Traveling With Dogs, Glorious Italy

by Mary Haight on September 18, 2011

The Palazzo Cavalli-Franchetti in Venice, Ital...

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Traveling with dogs to Venice (yes, they are allowed in the gondolas!), in and around the small towns in the Dolomite mountain range, hiking through snow, and then on to Milan, Diane Silver, PR consultant and writer at To Dog With Love, explains how she found traveling with dogs in Italy to be a carefree, almost festive experience with her Havanese, Cosmo.

I was enchanted to hear about the beautiful dog park in a park in Rome complete with a restaurant where you can take your dog inside and have a meal.  There are almost no restrictions on where you can go with your dog in Italy! I was surprised to hear that even shopping was not an issue. I’ve always worried about leaving my dog in the hotel with a stranger in a strange place, and Italy seems to erase that concern. People there are very aware of dog safety and proximity to others, making traveling with dogs in an unfamiliar city where you don’t really know the laws, or maybe even the language, all the more relaxing.

Manners are taken seriously, and that was a happy fact shared in Edie Jarolim’s interview with Diane Silver.  It’s just as important when traveling with dogs to know the dog culture of  a country, or at least the city you will be visiting, as it is to know the culture’s customs when you travel.

Traveling With Dogs – A Little Nitty Gritty

Traveling with dogs overseas means paperwork. While this can sometimes take considerable effort, Italy streamlines the paperwork process. It is easier to travel to Italy with dogs than to return home to the US with them! Be sure to reserve your seat early on international flights in the US.  Only so many dogs are allowed to fly in-cabin on any flight and carrier size and weight limits vary.  Check requirements for traveling with dogs on  all foreign airlines you may use during your vacation before you leave.  And don’t forget to get your dog’s International Health Certificate.

I enjoyed remembering my travels there and as Diane shared her stories, I imagined what it would be like to go with Tashi;)  Pop over to Animal Cafe and listen to Edie Jarolim’s interview – what a wonderful day to do some armchair traveling with dogs!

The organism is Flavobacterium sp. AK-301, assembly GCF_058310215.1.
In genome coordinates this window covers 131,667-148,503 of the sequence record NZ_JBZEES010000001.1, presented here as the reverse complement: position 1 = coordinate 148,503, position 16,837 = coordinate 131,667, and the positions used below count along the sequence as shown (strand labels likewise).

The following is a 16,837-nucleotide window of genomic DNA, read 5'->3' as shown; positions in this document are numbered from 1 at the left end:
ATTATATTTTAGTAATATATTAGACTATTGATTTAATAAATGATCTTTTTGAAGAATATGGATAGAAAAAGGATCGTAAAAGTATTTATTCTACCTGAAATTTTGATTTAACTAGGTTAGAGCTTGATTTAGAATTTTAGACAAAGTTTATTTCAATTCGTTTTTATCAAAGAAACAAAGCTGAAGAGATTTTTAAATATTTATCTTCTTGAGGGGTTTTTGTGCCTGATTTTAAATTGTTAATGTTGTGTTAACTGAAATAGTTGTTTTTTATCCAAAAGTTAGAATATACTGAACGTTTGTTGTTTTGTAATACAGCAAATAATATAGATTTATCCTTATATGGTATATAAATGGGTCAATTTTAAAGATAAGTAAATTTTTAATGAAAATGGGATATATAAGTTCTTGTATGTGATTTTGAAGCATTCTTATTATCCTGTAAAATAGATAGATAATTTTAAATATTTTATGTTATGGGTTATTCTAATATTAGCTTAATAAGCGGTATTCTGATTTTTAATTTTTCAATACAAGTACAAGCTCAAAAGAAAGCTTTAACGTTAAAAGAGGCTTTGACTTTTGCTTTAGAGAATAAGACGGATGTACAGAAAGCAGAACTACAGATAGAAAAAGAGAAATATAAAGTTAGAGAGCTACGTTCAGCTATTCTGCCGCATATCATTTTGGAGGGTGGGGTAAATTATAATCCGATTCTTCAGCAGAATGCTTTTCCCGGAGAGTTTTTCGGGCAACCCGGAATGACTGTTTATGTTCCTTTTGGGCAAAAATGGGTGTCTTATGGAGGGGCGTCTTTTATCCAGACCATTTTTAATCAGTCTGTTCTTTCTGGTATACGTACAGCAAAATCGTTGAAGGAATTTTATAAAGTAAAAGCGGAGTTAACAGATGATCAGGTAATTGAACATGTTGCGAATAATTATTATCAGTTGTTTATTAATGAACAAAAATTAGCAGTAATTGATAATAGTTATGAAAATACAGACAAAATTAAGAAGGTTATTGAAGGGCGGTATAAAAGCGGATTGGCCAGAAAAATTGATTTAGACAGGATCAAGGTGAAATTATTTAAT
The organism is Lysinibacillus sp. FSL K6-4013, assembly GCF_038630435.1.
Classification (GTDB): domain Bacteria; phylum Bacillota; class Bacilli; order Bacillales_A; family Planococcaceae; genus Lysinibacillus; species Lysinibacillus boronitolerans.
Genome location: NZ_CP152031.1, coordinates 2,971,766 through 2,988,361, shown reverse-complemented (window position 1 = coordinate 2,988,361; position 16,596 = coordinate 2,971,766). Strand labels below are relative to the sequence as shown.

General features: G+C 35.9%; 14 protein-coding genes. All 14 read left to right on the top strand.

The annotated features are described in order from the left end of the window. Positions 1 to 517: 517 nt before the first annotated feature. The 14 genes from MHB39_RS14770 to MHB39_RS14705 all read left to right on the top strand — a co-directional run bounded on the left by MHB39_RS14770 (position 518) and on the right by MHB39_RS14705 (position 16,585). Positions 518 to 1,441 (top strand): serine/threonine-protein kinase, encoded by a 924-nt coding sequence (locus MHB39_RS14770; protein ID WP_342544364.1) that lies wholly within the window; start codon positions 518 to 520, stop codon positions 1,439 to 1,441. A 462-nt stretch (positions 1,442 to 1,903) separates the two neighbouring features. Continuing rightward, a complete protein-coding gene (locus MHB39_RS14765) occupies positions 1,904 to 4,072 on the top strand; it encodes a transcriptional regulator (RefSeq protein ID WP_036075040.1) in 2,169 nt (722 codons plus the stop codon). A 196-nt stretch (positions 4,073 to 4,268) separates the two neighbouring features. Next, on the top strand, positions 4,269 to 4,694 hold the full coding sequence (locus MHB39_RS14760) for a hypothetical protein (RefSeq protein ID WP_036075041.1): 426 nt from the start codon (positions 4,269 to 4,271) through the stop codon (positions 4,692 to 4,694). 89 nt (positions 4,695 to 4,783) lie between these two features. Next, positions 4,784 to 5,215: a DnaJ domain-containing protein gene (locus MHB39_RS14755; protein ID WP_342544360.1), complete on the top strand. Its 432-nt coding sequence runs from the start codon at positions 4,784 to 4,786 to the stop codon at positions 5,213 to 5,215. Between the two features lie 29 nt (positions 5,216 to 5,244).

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8 comments
 maison location espagne
maison location espagne

Love the blog..!! Quite valuable and informational. Italy- romantic city, desperate to visit there. Thanks for the wonderful tips. Traveling with dog or leaving him at home were the questions striking my mind all the time. Cleared out all the confusions now. :)

Lynda
Lynda

We just found your blog and LOVE IT. We'll be adding you to our reader and to our Blog Roll over at whitedogblog.com :)

Chris
Chris

Is there anything else needed for taking the dog into Europe, besides the international health certificate and microchip? I am planning to go in Germany in the following months, and I'm curious what else do I need.

MaryHaight
MaryHaight

Ha! I was in the Foreign Service division of the State Department and worked for the Ambassador at the Embassy on Boltzmanngasse. I used to drive to the Oesterreichischer Hof (sorry, no umlaut) on Sundays for my version of brunch, feed the ducks afterwards, take a walk and drive back to Vienna. Great memories;) I would frequent a neighborhood place for dinner once a week and they always allowed people to have their dogs and the dogs were always quiet and sat under the table - of course if they were small, ihre schaetze was treated with an occasional lift onto the lap for a bit of pork hock or whatever. As the waiter scurried over, the dog went back onto the floor:( But that was a fun game! Thanks for the trip down memory lane, Heidi!

Heidi
Heidi

In many European countries, e.g., Austria, dogs are also allowed in restaurants & bars. When we were in Rome and Naples last year, a tour guide told us that Italy has a vast population of stray dogs. Pompeii was apparently so overran with packs of dogs that EU moneies created a safe zone for them close by (providing spays and neuters and adoption of dogs there).

MaryHaight
MaryHaight

Hi and welcome Lynda - nice to "meet" you and glad you're enjoying the blog=)

MaryHaight
MaryHaight

Hi Heidi! I remember how great some countries Europe were for dogs when I lived in Vienna decades ago and even then well behaved dogs (and they were all well behaved) were always allowed. it seems to have just gotten better.from a traveler's pov. I had heard news a couple of years ago about packs of wild dogs in Italy that were causing health and possibe personal safety problems. Thanks so much for catching me up on that!

Heidi
Heidi

Hi Mary, You lived in Vienna! ('Da musst Du auch Deutsch sprechen!?") I grew up by and studied in Salzburg, but part of my family lives / studied there. What did you do there? When I studied, a guy even came into our favorite bar (it was close to the university, and student life was good and exhausting on all sort of levels :-) with his rat on his shoulder. It was unusual, but the rat was safe (probably clinging on for dear life). Today both the rat/s and dogs (as many human visitors) probably enjoy bar, cafe, and restaurant life even more because today they have smoke-free areas even in Austria.

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